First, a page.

Monthly Archives: October 2013

Bankruptcy Reaffirmation Agreement

What is a bankruptcy reaffirmation agreement?

Reaffirmation Agreement

A reaffirmation agreement is an agreement between a debtor in a bankruptcy case and a creditor of that debtor. A reaffirmation agreement has the affect of binding the debtor to the reaffirmed obligations even after the entry of a bankruptcy discharge.  The bankruptcy information sheet offers an explanation for a reaffirmation agreement.  If a debtor does not enter into a reaffirmation agreement and the underlying debt is discharged in that debtor’s bankruptcy case, the creditor will have no recourse to the debtor personally if she later defaults on her obligation.  In the case of an automobile, a lender will still have its lien and be entitled to exercise its legal right to repossess the car but it will not have a right to demand further payments from the debtor.

Should I Sign a Reaffirmation Agreement?

Debtors often ask, should I sign a reaffirmation agreement?  The answer is, it depends.

In the case of a vehicle where the debtor is current on payments prior to the filing of a chapter 7 case, it often makes sense to simply retain the vehicle and continue to pay.  In other cases, the secured creditor may offer more favorable terms to entice the debtor into reaffirming the obligation.  A reduction in interest or principal might be sufficient incentive to enter into a reaffirmation agreement.

Will the Bankruptcy Court Approve a Reaffirmation Agreement?

Courts are required to review reaffirmation agreements when the presumption of undue hardship arises.  Despite the presence of the presumption of undue hardship, a bankruptcy court might still enter the reaffirmation order if a debtor can demonstrate good cause to enter the order.  For example, if a debtor has a good deal of equity in the collateral, if friends or family have committed to making contributions to the debtor for the payments, if the creditor has offered more favorable terms or if the remaining payments are few, a court might enter a order approving a reaffirmation agreement notwithstanding the presence of the presumption of undue hardship.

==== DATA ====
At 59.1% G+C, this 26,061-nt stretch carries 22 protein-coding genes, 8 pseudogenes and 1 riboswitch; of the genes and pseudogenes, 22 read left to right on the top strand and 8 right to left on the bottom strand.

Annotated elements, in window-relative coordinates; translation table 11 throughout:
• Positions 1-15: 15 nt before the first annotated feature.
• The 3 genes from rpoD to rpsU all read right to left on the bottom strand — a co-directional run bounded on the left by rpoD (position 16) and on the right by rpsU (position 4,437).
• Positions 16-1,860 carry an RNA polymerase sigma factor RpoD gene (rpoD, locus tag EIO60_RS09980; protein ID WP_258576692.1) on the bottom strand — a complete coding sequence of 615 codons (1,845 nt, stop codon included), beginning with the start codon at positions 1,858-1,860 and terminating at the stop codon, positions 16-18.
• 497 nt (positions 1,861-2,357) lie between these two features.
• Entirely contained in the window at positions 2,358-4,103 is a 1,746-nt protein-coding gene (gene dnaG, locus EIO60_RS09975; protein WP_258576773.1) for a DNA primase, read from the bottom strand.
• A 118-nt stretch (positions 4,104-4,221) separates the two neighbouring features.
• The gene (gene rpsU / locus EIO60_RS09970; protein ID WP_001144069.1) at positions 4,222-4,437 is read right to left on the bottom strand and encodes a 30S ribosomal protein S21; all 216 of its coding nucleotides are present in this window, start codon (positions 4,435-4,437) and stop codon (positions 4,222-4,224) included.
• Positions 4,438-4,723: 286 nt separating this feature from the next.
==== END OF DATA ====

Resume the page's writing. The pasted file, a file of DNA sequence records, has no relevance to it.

Debtors considering whether to reaffirm an obligation should consider the matter carefully after a thorough discussion of the matter with a Pittsburgh Bankruptcy Lawyer.

(412) 925-8194

We are a debt relief agency.  We help people file for relief under the United States Bankruptcy Code.

Do I need a bankruptcy lawyer?


Pittsburgh consumers considering bankruptcy often wonder whether they can save money by filing a bankruptcy case without a lawyer.  While people can represent themselves in any legal proceeding, it’s almost always false economy to “save money” by filing your bankruptcy case without an attorney.  If your financial affairs are very simple and you are a detail-oriented person with excellent records, a do-it-yourself kit could work.